Fuel Smarts

What Will California Governor's Energy Goals Mean for Trucking?

January 08, 2015, by Evan Lockridge

Governor Brown delivers inaugural address. Photo: Brad Alexander, Office of the Governor.
Governor Brown delivers inaugural address. Photo: Brad Alexander, Office of the Governor.

In his inaugural address this week, California Gov. Jerry Brown laid out what he called “bold commitments” to sustain the environment in the nation’s most populous state, by reducing energy consumption.

Among his goals over the next 15 years is to reduce petroleum use in both trucks and passenger vehicles by up to 50%, along with increasing the percentage of the state’s electricity derived from renewable resources to 50% and doubling the energy efficiency of existing buildings, including making heating fuels cleaner.

The news was immediately greeted warmly by environmental groups. Earthjustice Vice President Abigail Dillen said, “We applaud Gov. Brown for working to secure a cleaner, brighter future for California and paving the way for the rest of the country and the world to follow. Weaning the state off dirty fossil fuels and embracing clean energy is the kind of immediate action we need to confront the worst effects of climate change.”

While some in trucking may worry this will mean more regulations and higher costs, Brown’s announcement is not really a major policy change. California’s Air Resources Board has been working on its Sustainable Freight Initiative, due out later this year. It is expected to mean new regulations requiring improved efficiency in freight movements, along with zero or near-zero emissions from equipment used to transport cargo, according to Joe Rajkovacz, director of governmental affairs & communications for the California Construction Trucking Association and its interstate conference, the Western Trucking Alliance.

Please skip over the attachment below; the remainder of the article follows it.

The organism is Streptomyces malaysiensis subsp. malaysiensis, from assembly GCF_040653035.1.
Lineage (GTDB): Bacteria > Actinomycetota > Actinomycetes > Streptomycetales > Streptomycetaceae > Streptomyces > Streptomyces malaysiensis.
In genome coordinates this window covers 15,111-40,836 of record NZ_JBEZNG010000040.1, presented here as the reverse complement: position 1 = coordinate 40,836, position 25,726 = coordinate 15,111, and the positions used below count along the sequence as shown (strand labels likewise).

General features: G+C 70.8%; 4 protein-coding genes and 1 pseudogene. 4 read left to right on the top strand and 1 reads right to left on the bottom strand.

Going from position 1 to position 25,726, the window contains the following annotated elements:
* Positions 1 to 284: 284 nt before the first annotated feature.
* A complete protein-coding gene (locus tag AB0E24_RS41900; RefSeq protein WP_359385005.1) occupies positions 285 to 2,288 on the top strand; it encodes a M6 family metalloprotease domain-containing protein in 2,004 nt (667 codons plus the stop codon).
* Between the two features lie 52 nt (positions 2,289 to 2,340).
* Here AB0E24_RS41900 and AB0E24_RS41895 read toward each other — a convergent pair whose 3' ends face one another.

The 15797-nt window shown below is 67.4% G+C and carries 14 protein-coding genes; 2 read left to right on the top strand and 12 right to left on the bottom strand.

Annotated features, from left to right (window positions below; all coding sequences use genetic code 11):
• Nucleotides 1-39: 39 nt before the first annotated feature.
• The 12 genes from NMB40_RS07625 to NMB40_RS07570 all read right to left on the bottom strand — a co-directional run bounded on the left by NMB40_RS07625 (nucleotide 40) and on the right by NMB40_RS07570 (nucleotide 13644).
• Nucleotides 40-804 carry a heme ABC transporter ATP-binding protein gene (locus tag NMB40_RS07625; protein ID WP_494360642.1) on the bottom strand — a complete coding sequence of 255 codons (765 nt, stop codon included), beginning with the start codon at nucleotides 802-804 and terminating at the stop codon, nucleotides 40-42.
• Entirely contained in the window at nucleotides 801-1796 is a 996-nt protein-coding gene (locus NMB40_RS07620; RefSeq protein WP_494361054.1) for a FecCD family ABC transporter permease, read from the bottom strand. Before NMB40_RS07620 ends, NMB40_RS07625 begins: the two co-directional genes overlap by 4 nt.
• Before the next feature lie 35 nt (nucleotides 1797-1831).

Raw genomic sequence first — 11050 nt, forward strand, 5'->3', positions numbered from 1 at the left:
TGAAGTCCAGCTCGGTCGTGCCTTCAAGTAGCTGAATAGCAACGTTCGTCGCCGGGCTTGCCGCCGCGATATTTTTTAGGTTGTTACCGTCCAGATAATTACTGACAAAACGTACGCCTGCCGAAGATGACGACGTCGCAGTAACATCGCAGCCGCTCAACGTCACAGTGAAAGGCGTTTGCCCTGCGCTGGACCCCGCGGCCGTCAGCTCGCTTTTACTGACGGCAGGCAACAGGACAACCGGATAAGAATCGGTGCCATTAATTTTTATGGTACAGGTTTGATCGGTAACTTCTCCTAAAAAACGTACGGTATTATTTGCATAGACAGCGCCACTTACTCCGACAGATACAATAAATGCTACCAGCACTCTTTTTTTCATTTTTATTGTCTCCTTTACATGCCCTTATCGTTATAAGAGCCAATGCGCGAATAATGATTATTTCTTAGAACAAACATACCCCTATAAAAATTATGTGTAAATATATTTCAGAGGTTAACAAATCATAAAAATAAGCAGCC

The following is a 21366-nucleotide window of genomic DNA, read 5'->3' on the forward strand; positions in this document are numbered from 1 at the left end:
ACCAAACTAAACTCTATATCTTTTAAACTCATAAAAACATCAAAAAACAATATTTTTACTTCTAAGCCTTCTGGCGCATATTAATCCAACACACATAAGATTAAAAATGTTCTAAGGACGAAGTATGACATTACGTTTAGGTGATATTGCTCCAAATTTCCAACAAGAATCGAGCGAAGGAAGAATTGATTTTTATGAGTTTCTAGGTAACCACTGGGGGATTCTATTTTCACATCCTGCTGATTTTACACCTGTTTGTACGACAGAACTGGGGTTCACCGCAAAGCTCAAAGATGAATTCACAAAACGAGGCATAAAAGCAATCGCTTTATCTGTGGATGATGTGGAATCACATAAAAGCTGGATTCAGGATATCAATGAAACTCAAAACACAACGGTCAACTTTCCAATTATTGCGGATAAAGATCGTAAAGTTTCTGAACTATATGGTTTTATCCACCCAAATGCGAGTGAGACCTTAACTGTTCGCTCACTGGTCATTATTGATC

“One of CARB’s goals is the migration towards electric-powered heavy-duty vehicles and hydrogen powered vehicles. They don’t even view natural gas as a so-called bridge fuel. They want to move beyond fossil fuels, period,” he said in an interview.

For instance, Rajkovacz expects to start seeing mandates in 2017 that would ban the use of diesel-powered equipment for vocational trucking running just in the Los Angeles basin, which would be in place by the middle of the next decade.

Nearly four years ago, CCTA filed suit against CARB challenging the legality of its statewide truck and bus rules that require such equipment to be less polluting. That effort continues, with the next hearing set for February.

“We have been saying for a long time these such mandates were never going to end," Rajkovacz said. "I think a lot of people feel beat down by these constant regulations to reshape the marketplace, and that’s one of the reasons we continue to pursue our litigation against CARB."

For on-highway truck owners, either those running intrastate in California or those running in and out of the state, Rajkovacz believes there is less reason for concern, though he is cautious.

“I think the long-haul segment has less to worry about from this in terms of being potentially forced into purchasing newer trucks that basically right now don’t exist. For example, there isn’t an electric line haul truck that’s available,” he said.

What he is less certain about are possible California mandates that say, for instance, say you can’t use diesel anymore and that you have to use natural gas as a bridge fuel on long-haul trucks. This is where he says lawsuits against CARB by CCTA, as well as separate ones by others, become all the more important.